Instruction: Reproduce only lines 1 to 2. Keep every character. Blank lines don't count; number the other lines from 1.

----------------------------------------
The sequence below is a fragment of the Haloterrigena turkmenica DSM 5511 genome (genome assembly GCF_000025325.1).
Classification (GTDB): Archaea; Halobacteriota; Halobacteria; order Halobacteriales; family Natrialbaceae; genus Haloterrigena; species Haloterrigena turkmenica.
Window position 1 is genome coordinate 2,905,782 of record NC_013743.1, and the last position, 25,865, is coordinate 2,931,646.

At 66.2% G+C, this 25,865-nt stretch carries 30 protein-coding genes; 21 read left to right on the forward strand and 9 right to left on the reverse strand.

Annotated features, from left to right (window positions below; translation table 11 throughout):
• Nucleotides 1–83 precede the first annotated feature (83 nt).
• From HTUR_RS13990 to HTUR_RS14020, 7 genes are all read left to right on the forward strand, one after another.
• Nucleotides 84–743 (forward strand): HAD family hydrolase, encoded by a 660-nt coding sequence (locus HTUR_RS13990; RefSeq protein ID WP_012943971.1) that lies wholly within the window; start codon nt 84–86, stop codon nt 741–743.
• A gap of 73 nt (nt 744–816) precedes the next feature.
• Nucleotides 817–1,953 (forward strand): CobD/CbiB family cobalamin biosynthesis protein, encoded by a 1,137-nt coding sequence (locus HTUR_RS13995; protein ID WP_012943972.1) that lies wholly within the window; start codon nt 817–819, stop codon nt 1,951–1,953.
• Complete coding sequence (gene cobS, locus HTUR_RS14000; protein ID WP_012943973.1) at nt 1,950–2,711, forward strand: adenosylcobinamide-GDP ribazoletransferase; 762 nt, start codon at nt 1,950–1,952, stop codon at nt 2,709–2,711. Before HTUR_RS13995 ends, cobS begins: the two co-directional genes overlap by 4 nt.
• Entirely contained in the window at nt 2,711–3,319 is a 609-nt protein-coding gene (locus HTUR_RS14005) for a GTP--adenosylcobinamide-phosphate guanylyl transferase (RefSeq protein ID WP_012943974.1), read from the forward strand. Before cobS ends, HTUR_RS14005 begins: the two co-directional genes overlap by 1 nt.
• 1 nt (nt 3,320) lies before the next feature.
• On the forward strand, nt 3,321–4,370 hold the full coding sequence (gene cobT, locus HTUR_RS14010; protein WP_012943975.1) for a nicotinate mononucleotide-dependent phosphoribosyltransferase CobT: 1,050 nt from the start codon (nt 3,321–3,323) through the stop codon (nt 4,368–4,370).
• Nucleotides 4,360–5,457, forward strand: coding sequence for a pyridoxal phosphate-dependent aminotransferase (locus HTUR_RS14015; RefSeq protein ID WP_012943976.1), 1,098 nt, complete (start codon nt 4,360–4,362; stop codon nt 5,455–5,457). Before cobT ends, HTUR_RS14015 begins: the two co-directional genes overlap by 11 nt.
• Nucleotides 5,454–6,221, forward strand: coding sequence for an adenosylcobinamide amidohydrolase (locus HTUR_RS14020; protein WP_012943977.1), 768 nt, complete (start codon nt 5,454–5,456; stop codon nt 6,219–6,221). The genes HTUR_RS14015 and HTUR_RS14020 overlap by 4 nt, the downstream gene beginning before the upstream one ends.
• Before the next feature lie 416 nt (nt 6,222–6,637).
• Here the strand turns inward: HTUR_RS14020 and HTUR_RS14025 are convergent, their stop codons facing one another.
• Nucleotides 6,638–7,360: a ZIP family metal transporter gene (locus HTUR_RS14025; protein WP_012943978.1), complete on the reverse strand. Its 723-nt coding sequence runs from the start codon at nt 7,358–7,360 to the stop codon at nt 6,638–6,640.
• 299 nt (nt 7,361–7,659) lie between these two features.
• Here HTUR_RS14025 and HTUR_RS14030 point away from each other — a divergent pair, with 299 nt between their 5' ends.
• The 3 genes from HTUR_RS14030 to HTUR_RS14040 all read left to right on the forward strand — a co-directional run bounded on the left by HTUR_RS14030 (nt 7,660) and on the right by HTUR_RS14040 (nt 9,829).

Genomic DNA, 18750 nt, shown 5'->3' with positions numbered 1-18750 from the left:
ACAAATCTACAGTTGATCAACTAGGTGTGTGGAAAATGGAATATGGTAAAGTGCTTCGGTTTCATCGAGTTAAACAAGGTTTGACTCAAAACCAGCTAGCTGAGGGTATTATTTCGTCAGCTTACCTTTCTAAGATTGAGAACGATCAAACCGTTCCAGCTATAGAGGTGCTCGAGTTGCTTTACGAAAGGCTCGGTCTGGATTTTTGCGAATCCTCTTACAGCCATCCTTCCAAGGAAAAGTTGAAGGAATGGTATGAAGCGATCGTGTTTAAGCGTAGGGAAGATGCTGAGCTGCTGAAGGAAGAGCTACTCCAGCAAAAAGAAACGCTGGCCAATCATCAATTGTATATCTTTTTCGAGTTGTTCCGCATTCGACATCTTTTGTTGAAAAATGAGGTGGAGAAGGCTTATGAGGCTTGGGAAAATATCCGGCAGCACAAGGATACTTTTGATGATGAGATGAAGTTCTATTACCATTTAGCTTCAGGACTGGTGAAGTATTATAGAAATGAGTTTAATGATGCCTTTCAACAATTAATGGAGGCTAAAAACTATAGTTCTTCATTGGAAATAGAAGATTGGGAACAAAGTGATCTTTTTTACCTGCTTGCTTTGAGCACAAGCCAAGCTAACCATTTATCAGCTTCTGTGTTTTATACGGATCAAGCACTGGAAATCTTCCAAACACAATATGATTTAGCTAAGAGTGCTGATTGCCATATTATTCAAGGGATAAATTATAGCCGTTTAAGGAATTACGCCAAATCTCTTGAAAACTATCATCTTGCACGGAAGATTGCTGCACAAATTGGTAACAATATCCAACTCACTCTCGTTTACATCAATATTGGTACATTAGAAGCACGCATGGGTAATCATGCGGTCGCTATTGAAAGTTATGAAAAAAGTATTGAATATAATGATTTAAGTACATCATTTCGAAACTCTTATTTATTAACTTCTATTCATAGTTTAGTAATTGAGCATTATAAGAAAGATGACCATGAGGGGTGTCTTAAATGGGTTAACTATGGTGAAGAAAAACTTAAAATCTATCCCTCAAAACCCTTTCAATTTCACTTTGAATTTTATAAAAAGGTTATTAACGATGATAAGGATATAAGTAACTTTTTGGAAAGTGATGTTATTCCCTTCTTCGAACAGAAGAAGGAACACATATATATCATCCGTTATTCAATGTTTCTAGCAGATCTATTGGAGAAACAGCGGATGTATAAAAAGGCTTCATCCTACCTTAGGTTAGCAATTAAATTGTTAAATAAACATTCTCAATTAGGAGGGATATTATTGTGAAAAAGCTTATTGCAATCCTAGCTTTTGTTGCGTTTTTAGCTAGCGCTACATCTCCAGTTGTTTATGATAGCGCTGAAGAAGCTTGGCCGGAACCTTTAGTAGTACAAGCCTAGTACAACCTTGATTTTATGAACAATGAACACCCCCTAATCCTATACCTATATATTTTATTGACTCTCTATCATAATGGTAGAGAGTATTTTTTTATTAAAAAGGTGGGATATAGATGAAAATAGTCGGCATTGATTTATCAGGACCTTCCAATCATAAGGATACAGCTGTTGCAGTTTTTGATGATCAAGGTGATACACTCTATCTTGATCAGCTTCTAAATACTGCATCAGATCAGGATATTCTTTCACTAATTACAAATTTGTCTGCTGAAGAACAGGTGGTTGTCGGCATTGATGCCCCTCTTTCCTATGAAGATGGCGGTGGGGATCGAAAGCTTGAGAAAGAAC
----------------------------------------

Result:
The sequence below is a fragment of the Haloterrigena turkmenica DSM 5511 genome (genome assembly GCF_000025325.1).
Classification (GTDB): Archaea; Halobacteriota; Halobacteria; order Halobacteriales; family Natrialbaceae; genus Haloterrigena; species Haloterrigena turkmenica.